I posted this article last year, on Paul Hunter's third anniversary. Yesterday marked four years from this tragic happening and, much to my guilt, I had no idea. I just though I'd bring it up again, as his is a name that must never, and never will be, forgotten. Rest in peace Paul, you were a top man, and a top player.
It's hard to believe that this day next week will mark the third anniversary of Paul Hunter's death.
Although he has passed on, our memories of Paul remain vivid. Not only was he massively talented, but his wonderful character and attitude lit up the snooker tour.
His marvelous comebacks in the Masters finals of 2001, 2002 & 2004 were the stuff of legend. Anyone claiming that Ronnie O'Sullivan's mind is the only thing that can stop him need only look at Hunter's 10-9 win over the rocket in the wonderful 2004 final to see this isn't true. Hunter found himself 7-2 down to the man who would be crowned World Champion later that year, but thanks to his 'Plan B' he produced 5 centuries and took the crown for the third time at the arena that felt his presence so often.
His antics with Lyndsey Fell at the intervals of these Masters final saw him claim many a remarkable victory, and his loveable attitude made him a crowd favourite.
Hunter wasn't just a great character though. He was a very, very fine player who I have little doubt would have gone on to claim the World Title by now, had fate not intervened so cruelly. In 2003 he was on course for a final spot with Mark Williams, before he saw his 15-9 lead over Ken Doherty clawed back to a 17-16 loss. It wasn't to be. Hunter's demeanour after the match was typical of the man. Naturally disappointed, but acknowleding his opponent and takig defeat admirably. It was a massive disappointment, but there would be plenty more chances....
In 2004 he entered as second favourite, but yet again he was on the receiving end of another fine comeback in the second rounf, this time to his closest friend, Matthew Stevens. Again, Hunter's attitude was exceptional. He had suffered another crushing defeat, but he still found the time to hug his mate. And again, we believed, there would be plenty more chances.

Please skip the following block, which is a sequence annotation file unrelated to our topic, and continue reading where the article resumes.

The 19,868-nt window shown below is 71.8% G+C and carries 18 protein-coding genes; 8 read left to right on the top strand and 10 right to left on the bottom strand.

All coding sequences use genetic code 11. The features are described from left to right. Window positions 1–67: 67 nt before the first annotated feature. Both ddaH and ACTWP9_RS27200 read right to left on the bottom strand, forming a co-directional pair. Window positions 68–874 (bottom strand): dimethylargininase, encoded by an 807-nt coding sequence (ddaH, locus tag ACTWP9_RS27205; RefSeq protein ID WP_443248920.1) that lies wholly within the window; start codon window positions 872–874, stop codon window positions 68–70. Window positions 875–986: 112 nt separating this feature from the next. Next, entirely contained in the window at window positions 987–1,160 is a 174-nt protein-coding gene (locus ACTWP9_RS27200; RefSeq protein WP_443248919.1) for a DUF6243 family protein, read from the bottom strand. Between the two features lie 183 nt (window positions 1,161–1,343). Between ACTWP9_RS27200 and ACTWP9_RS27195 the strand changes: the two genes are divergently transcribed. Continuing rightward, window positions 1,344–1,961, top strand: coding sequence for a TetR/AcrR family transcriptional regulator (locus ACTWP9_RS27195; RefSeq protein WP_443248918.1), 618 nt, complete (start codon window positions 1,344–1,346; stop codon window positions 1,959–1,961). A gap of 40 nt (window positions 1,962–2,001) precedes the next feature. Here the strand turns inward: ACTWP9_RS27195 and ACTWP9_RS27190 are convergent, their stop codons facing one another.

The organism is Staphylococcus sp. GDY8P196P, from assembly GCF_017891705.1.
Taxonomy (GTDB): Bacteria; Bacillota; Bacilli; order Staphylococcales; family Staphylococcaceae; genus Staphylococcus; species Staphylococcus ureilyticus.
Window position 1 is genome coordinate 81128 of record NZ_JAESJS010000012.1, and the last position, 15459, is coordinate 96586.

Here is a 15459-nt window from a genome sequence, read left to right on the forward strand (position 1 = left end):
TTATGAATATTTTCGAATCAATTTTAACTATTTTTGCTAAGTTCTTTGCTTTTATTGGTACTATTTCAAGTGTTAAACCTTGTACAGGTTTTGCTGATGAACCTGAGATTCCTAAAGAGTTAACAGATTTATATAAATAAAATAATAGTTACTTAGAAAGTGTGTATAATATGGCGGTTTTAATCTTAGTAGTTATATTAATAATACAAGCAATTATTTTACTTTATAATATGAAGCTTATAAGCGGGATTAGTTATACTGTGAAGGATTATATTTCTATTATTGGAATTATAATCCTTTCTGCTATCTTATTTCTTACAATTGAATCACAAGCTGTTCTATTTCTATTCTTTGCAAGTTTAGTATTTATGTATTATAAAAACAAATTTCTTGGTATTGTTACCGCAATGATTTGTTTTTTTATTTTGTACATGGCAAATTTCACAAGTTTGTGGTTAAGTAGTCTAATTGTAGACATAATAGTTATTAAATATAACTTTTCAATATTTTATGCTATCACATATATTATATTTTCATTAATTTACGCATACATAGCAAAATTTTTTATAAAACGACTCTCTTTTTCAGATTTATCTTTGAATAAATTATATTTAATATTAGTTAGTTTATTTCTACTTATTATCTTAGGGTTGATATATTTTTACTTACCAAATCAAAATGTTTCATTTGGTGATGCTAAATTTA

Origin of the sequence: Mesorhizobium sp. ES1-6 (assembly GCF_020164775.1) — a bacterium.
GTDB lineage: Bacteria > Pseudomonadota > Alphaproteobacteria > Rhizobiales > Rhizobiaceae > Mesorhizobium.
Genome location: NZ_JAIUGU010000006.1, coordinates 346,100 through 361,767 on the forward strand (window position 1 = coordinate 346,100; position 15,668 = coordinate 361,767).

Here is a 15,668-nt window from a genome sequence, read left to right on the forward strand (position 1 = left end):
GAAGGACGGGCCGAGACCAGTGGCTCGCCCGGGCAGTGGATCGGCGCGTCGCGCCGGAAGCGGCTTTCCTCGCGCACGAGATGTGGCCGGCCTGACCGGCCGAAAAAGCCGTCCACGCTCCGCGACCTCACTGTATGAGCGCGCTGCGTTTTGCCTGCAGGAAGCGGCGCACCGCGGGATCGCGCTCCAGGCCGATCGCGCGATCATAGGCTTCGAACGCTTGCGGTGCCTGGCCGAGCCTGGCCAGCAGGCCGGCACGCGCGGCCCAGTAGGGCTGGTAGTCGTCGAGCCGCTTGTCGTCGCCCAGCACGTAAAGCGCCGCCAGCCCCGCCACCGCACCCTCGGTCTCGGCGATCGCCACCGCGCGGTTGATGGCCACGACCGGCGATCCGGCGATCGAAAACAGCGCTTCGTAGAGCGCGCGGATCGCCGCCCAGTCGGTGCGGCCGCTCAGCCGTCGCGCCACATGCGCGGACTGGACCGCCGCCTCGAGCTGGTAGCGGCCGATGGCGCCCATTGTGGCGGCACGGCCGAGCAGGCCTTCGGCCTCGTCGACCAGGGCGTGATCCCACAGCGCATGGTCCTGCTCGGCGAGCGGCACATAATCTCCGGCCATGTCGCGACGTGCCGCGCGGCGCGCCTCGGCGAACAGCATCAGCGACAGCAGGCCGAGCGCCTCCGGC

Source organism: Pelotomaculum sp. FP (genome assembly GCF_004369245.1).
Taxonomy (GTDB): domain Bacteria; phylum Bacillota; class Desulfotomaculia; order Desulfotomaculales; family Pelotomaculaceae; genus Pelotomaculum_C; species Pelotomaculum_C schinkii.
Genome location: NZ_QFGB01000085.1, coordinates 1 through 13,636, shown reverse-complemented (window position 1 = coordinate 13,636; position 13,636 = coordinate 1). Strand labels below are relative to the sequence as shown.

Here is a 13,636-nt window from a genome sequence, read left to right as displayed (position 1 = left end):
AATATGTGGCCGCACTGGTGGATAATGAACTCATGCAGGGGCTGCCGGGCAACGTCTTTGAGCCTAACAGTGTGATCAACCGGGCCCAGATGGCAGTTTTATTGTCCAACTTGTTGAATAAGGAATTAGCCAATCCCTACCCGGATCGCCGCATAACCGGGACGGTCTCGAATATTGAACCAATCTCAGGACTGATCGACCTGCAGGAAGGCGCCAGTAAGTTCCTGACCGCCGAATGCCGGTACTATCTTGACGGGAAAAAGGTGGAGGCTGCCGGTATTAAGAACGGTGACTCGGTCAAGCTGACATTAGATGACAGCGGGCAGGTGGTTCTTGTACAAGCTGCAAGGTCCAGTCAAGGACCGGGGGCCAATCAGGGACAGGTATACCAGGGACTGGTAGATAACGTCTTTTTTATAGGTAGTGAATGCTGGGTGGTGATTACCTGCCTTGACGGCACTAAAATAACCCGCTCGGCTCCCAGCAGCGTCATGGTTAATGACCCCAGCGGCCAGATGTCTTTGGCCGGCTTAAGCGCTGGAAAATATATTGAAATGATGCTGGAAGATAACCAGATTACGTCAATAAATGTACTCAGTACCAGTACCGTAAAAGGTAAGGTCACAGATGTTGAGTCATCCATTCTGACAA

2004/05 wasn't going so well for the gifted Leeds potter. But whatever was happening on the table paled into insignificance after the 2005 China Open. Hunter had been diagnosed with cancer. The news shocked the snooker world, but being the battler he was, most people expected him to get through it.
Doubts were cast over his participation at the Crucible in April of that year. But Hunter showed remarkable courage and nearly pulled off a win over Michael Holt before going down 10-8. He had lost nothing though, only gaining in popularity.
His UK Championship match with Jamie Burnett later that year is one I'll never forget. It was a marathon, and Hunter was clearly in pain. He found himself 6-8 down to the Glaswegian, but somehow took the game 9-8. You could only admire him and the reaction in the crowd was moving.
It would be his last win. Having won the right to have his ranking frozen for the season, Hunter took a year out to concentrate on his crushing battle with cancer. Things werent going that well, but the birth of his first daughter, Evie Rose, gave him heart.
It wasn't to be though. I'll never forget checking RTE's teletext that morning and reading the headline 'Hendry pays tribute to Hunter'. That was it. A player destined for great things, who had everything going for him...had gone.
We must never forget Hunter, that goes without saying. We must always think of his friends and family. World Snooker's refusal to name the Masters trophy after him, in spite of nearly everyone being in favour, shows just how far from the people's consciousnesses they are. Some scholarship and the German Open is too little to honour this individual who had such an impact on so many.
World Snooker may not have given him his dues, but we must. Hats off to Paul Hunter. Gone, but never to be forgotten. His spirit lives on in in his family, and every true snooker fan
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